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World Energy Congress discusses disruptive technology, shifting economic models

UAE, World Energy Council discuss importance of diversified energy mix, and creative partnerships and investments; forecasts future of Middle East’s oil and gas sector

| | Sep 12, 2019 | 10:38 am
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ABU DHABI, UAE, 12 September 2019:  The World Energy Congress, from September 9 to 12 in Abu Dhabi discussed disruptive technology and shifting economic models on September 11. The United Arab Emirates is host to the 24th edition of the Congress, which is seeing participation of high-level government officials, scientists, entrepreneurs and decision-makers across the diverse mix of industries within the energy sector from over 150 countries.

H.E. Suhail Al Mazrouei, UAE Minister of Energy and Industry, inaugurated the Congress. Speaking on the occasion, he underlined how the decision to hold the event in the country was an opportunity to showcase the international community’s support of the UAE’s effort to transition and diversify its energy mix. “For more than 95 years, the Congress has been a platform where government and companies discuss future solutions to take care of some of the most challenging issues facing humanity and planet earth,” he said.

Younghoon David Kim, Chair, World Energy Council, during his welcome address, underscored the importance the discussions being held play in the grand energy transition, adding that this year’s edition is organised under the theme ‘Energy for prosperity’. “Global energy leaders are acutely aware of the pressing need for change to ensure development is sustainable in terms of supply and use of energy,” he added.

During a keynote address, H.E. Dr Sultan Ahmed Al Jaber, UAE Minister of State and Chief Executive Officer, Abu Dhabi National Oil Company (ADNOC), highlighted the importance of the UAE being host to the prestigious event. “The Congress will provide important information to engage on key issues on the evolving energy landscape,” he said. “The theme should serve as a reminder to the industry of its responsibility to provide energy needed for sustainable economic growth.” Al Jaber added that this is especially crucial, as society enters the “Age of Disruption”, pointing out that emerging economic powers are shaping a new geopolitical order, and traditional commerce is being challenged by new models. “Car sales are down, but car ride services, like Uber and Careem, are taking off,” he said. “Stores are not as busy as they used to be, but online sales are soaring. In short, conventional manufacturing networks are being fundamentally, challenged and reshaped.” However, he pointed out that in the face of such unprecedented changes, new operating models, no matter how they evolved or transform, will always require energy.

Kim said that The World Energy Council is set to publish the three pathways for energy transition during the Congress, which is set to be a definitive guide on implications of rapid innovation on the energy industry and an annual index measuring how countries balance energy security, reliability and equality. “For the first time, governments can use integrated policy tool to track and compare year-on-year performance,” he said.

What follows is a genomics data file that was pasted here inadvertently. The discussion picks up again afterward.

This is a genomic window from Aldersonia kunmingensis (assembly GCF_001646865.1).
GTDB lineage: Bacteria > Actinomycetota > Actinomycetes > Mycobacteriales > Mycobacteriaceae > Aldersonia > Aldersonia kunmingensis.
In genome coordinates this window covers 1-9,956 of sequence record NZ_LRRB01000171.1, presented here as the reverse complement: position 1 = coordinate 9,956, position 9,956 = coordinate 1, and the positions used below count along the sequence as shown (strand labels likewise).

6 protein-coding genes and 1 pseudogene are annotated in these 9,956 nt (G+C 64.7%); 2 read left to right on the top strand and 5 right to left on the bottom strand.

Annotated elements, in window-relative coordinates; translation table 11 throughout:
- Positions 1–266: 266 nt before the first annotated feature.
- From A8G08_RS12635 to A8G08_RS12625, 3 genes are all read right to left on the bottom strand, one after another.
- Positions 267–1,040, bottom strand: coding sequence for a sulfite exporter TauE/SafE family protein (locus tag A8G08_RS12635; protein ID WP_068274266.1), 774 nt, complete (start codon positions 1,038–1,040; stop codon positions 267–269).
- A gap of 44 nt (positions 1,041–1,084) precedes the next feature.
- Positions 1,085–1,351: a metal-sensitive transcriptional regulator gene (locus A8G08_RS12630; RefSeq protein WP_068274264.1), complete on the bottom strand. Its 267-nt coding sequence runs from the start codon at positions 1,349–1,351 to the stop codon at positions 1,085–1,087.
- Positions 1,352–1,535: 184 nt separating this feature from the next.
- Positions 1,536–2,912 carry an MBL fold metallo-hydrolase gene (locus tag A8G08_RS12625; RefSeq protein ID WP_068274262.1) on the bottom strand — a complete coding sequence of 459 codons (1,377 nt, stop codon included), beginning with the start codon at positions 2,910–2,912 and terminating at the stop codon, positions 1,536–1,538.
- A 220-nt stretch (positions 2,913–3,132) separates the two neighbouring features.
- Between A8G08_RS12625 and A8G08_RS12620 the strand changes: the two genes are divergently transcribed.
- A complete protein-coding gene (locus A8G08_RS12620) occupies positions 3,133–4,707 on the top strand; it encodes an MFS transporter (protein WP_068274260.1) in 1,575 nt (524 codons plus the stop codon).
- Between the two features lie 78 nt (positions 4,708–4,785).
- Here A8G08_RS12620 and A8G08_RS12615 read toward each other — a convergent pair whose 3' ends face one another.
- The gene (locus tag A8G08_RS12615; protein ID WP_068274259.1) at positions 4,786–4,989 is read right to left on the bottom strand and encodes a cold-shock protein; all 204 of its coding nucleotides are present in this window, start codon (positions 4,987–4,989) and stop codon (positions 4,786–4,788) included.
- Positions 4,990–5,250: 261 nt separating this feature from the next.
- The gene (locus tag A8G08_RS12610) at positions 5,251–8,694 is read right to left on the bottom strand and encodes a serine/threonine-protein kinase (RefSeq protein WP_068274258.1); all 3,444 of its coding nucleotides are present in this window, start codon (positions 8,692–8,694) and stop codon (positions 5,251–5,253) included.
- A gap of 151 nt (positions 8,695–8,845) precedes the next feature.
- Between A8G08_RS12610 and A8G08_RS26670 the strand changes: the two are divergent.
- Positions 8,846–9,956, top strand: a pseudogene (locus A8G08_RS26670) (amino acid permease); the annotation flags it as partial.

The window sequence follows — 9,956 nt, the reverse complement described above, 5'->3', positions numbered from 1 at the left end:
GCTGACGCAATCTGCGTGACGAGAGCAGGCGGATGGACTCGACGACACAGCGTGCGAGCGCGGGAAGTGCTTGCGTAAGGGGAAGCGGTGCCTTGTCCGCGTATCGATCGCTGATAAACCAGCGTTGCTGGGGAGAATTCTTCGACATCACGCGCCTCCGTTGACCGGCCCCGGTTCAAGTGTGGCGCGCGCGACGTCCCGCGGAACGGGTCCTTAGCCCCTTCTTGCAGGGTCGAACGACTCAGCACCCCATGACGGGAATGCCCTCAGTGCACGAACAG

Al Jaber added that robust population growth and historic rise of the middle class has led to greater spending power, driving demand for energy. He pointed out that over three times of the current energy consumed by Europe will be added to global energy demand in the next two decades.

To meet such growing demand, Al Jaber said, it is important to integrate and optimise a diversified energy mix, emphasising the leadership role in creating a diverse energy ecosystem, and highlighting the great strides the UAE has made in terms of renewables, particularly solar, and nuclear. “We know that the world will still rely on oil and gas as a majority source for many decades to come,” he said. “In fact, about USD 11 trillion of investment is needed to just to keep up with current projected demand. In the UAE, the leadership set ambitious target to be a reliable and responsible supplier for energy markets. At ADNOC, we are on track to achieving sustainable capacity goal at four million barrels per day by 2020 and five million by 2050.”

Al Mazrouei discussed the UAE’s long-term energy strategy, pointing out that the country’s investment in solutions could be considered unprecedented from a country that is responsible for supplying so much oil and gas to the global market. “We will continue as a reliable supplier of hydrocarbon,” he said. “But our leadership wants us to do it in a way where we, together with national oil company, reduce the carbon footprint by 70% by 2050. So, that’s quite a commitment we would like to share with you all. We are encouraging all the countries to try to diversify the energy mix to include cleaner forms of energy. We would like this to be a platform where solutions are created and opportunities are given to entrepreneurs.”

Al Jaber emphasised that meeting energy needs responsibly and economically will require a renewed spirit of partnership with new sets of investments and energy companies, where best practice is shared, technology is leveraged and capital is efficiently used “We stand ready to forge strategic, value-added commercial partnerships with governments and industry leaders and innovators across the entire value chain,” he said. “By bringing together energy leaders from public-private sector, we will stay ahead, we will protect our environment, and there is no limit to opportunities we can unlock jointly.”


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